Collin was speechless except for four words he repeated many times that morning: “I shot a buck.”

Like typical guys the adults high fived, shook hands, hugged, took many pictures and several of us shed a few tears.

Okay, one down and one to go!

The rain started up again and continued through lunch, nap time, and my daily 3 o’clock coffee & snack.

At about 4 o’clock the rain once again let up so it was time to get Matt his buck. Since the shooting system was already set up in the earlier used blind it would make for an easy evening hunt – or so we thought.

Within the first 30 minutes, several bucks including a shooter worked within range, and then the difficulties started. The shooting system broke due to overtravel on the turret the rifle was mounted. Two trips back to the lodge for replacement parts and we were still without a working system.

After nearly two hours of trying to get the system to work, we changed to a different rifle setup that allowed the scope to be viewed through an iPhone. We were back in business if there were any more deer movement.

Nearing dark thirty a shooter buck strolled into the field. Since there were no others to cause distraction he was holding still and presented a shot.

The rifle went CLICK! And the whiz-bang holding the phone had to be removed to chamber another round then remounted. This time the rifle went bang and the buck dropped in his tracks. The blind celebration started then I spoiled the party by announcing the buck was up! My experience with animals that get up after being knocked down may only be stunned and should be given 2nd helpings immediately! We were lucky this buck took two steps then went back down and stayed down.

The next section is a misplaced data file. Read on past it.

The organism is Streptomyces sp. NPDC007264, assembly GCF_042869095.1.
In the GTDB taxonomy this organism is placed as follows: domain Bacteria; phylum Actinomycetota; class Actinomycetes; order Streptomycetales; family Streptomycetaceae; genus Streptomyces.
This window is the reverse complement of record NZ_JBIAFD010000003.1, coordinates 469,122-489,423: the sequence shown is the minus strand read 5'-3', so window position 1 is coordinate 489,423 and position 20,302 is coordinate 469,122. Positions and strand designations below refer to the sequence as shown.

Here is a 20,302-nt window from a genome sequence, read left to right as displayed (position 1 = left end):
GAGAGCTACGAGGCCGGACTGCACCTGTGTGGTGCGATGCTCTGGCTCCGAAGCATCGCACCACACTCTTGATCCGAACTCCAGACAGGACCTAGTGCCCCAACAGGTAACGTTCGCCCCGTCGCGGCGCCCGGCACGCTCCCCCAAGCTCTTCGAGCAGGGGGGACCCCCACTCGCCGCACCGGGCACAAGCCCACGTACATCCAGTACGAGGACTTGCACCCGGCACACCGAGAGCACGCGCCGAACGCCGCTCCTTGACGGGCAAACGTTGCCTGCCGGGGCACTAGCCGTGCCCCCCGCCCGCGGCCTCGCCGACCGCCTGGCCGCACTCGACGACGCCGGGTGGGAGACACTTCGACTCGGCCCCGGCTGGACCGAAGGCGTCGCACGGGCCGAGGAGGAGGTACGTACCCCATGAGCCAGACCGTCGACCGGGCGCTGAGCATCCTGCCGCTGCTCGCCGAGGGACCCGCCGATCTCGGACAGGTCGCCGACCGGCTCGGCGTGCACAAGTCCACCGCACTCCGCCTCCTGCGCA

All in all quite a day for everyone involved! For me, it was enjoyable, heartwarming, and very humbling. The experience will be a lasting good memory of 2020.

SCI has been an important part of more than half of my life and will continue to be so. Foundation for Hope Outdoor Adventures will no doubt as well.


Safari Club International is the leading voice in the fight to protect the freedom to hunt, both in the United States and internationally. The SCI Departments of Legal Advocacy Resources and International Affairs and Government Relations is headquartered in Washington, D.C., advocating on behalf of SCI members and non-members alike. From staff dedicated to legislation and policy to a team of litigators, SCI hunter advocacy is at the forefront of protecting the hunting heritage. SCI and the SCI Foundation provide the voice of the hunter in treaties that affect hunting and wildlife conservation worldwide. This is where SCI and SCI Foundation go beyond what other hunter organizations do and why their work in this arena is critical to preserving the right to hunt.  Plus, we have lots of fun and events like this one!

To find out more information about SCI and joining our chapter, click below: